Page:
OAKLAND, Calif. -- Birds and buildings can be a fatal combination. The American Bird Conservancy cites studies estimating that hundreds of millions of birds die each year as a result of colliding with walls and windows.
But a movement to make skies a little friendlier is taking flight; some cities and other governments across the country are adopting bird-safety building guidelines on a mandatory or voluntary basis.
One of the latest cities to incorporate bird safety into housing regulations is Oakland, where officials this year revised guidelines originally approved in 2008 to make them more effective. Neighboring San Francisco adopted bird-friendly requirements in 2011, working with the American Bird Conservancy and Golden Gate Audubon Society, and the state of Minnesota also has bird-friendly design requirements, modeled after a LEED (Leadership in Engineering and Environmental Design) bird collision reduction program. The Minnesota requirements are part of a sustainability program that applies to projects with any state funding.
The state of California includes voluntary bird-friendly measures as an appendix to its green building code, known as CALgreen.
What exactly do bird-safety regulations entail?
A big issue is glass. Just as many a human has taken a nasty smack walking into a clear glass door, birds often come to grief when confronted with transparent picture windows or glass-sided buildings. Unlike humans, birds don't pick up on architectural cues; they don't see a window frame and realize it implies a window.
But that doesn't mean that bird-friendly buildings have to be "windowless warehouses," says Christine Sheppard, bird collisions campaign manager at the American Bird Conservancy.
Glazing treatments, such as making glass opaque or using etching to make it more noticeable, can deter collisions. And research is being conducted into the efficacy of glass patterned with vertical or horizontal lines.
"We've actually done quite a bit of this sort of testing, building on the work of Dr. Dan Klem at Muhlenberg College in Pennsylvania and Martin Roessler in Austria," says Sheppard. "We know that there are highly effective patterns that cover less than 10 percent of the glass surface. We know the basic dimensions of spaces birds won't try to fly through, but we still need to determine the minimum size of the elements that create the spaces -- lines can be broken up, patterns can be made of dots, lines don't have to be straight, etc."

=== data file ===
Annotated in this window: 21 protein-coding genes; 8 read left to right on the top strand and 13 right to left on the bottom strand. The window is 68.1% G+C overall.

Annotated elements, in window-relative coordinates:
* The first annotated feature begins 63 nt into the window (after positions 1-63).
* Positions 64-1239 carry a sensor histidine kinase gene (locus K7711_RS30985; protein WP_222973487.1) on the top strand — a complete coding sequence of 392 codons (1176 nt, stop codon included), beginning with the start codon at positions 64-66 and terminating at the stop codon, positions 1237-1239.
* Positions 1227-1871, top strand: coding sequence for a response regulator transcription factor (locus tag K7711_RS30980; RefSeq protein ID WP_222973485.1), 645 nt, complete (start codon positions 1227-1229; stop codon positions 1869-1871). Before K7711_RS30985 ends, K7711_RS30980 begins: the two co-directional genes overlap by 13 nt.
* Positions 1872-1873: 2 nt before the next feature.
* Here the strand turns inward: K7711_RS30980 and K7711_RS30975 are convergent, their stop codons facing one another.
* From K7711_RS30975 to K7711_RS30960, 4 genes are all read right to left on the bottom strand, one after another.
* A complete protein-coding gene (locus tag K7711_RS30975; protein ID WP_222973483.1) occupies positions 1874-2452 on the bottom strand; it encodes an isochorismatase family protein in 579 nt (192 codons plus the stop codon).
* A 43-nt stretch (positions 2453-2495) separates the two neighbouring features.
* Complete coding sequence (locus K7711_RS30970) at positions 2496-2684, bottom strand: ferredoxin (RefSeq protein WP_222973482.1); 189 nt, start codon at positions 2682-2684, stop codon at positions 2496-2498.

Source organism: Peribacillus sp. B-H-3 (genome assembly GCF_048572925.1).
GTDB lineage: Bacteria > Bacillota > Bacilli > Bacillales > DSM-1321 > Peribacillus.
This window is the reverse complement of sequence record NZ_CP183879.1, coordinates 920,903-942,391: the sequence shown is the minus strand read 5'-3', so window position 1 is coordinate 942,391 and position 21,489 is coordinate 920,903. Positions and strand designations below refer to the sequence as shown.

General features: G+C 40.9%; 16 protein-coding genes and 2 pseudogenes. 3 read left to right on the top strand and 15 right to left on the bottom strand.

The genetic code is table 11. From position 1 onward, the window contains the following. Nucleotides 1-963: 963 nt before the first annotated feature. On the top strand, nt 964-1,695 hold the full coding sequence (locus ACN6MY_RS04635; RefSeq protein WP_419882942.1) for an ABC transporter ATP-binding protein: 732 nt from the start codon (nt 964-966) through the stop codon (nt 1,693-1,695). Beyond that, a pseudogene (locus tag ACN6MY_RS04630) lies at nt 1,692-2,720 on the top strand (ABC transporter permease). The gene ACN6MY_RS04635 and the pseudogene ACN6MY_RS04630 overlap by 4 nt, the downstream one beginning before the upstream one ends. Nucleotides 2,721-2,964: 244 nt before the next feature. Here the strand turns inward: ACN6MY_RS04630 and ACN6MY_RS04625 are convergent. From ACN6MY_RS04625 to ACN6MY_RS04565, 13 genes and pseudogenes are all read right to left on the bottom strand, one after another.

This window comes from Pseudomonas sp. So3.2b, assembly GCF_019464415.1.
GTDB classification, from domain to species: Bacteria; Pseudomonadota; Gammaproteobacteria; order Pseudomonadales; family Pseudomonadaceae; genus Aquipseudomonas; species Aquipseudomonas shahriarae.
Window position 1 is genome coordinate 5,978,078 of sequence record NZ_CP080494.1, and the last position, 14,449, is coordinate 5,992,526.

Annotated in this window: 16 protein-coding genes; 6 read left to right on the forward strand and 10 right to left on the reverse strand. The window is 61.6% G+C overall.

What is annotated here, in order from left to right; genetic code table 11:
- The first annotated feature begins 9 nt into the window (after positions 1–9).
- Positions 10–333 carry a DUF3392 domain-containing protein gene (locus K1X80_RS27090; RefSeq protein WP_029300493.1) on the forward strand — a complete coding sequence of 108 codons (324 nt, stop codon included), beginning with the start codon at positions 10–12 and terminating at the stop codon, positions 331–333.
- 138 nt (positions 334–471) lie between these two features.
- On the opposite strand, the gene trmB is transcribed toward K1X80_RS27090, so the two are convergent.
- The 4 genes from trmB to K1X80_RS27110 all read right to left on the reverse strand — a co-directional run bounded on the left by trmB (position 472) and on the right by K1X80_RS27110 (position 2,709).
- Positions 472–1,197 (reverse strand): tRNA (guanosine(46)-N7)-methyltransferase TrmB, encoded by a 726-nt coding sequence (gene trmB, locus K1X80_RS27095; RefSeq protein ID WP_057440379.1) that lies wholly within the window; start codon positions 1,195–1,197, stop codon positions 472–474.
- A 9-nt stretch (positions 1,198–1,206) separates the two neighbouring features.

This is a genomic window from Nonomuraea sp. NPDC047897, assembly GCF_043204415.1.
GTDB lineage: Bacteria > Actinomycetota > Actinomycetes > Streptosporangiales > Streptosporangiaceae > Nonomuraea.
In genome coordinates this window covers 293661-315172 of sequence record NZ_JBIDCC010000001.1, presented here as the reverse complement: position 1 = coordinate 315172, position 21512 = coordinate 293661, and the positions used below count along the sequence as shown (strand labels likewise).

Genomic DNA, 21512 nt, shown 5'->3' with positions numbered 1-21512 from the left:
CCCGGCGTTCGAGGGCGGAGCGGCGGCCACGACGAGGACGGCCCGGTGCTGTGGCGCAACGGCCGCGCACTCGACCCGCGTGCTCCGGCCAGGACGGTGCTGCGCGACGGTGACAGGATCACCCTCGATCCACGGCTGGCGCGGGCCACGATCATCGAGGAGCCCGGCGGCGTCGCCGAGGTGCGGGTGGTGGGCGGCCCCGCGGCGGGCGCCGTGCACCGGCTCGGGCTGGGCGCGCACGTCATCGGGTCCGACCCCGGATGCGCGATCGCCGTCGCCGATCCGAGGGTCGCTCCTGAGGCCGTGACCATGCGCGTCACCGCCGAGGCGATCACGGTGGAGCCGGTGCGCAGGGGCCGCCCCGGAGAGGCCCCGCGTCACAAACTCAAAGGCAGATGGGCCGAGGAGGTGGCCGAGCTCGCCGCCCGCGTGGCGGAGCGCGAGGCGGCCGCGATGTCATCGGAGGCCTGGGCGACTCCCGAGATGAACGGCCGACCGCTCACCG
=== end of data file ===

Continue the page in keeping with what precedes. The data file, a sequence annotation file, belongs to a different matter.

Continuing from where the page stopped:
From a design perspective, incorporating bird safety can be challenging, says Ryan Hughes, project manager at Lundberg Design in San Francisco. Clients want views, especially in a city like San Francisco blessed with hills overlooking a big, blue bay. And glass provides those views, whether that's a floor-to-ceiling wall or a barrier around the edge of a terrace.
Still, new glass products, including the type with minimal lines, can be part of an acceptable compromise. And sometimes, what's good for humans is also good for birds: Lundberg designed glass bus shelters for the city of San Francisco that included a subtle pattern on the glass -- called SF fog because it is denser at the bottom and dissipates at the top -- to keep people from walking into the walls. Hughes said he later heard from bird safety officials that the pattern is effective at warding off birds, too.
The problem of bird collision isn't limited to public structures or skyscrapers.
"The estimate is that pretty much any home probably kills between one and 10 birds a year," says Sheppard, author of the bird conservancy's "Bird-Friendly Design." (That figure is based on work by Klem, as well as by Scott Loss at the Smithsonian Conservation Biology Institute.)
Making your home a more bird-friendly place can be as simple as sticking Post-it notes on the windows during high danger times, such as spring or fall bird migrations. Other relatively simple options that benefit birds and humans are window screens or shutters.
Oakland's bird safety measures are part of the building permit process and apply to all construction projects that include glass as part of a building's exterior. They also apply to projects that meet one of several criteria, including being next to places where birds are likely to congregate, such as a large body of water or a recreation area.
Scott Miller, Oakland's zoning manager, says he hasn't heard many complaints from developers. The rules, he says, are "really quite reasonable. They're not restricting development in such a way that would be objectionable. They're just providing measures that make buildings friendlier to birds."
Measures include bird-friendly glazing treatments; avoiding the use of mirrors in landscape design; and avoiding putting things that attract birds near glass. Other bird-friendly practices include turning off more lights at night, since lit windows can attract night-flying birds. Minimum-intensity white strobe lighting with a three-second flash is better than solid red or rotating lights, which attract birds.
Taking steps to keep birds safe is more than just kindness, says Sheppard. Birds have an ecological impact dispersing seeds and eating harmful insects.
"People should care about birds," says Sheppard, "because we need birds."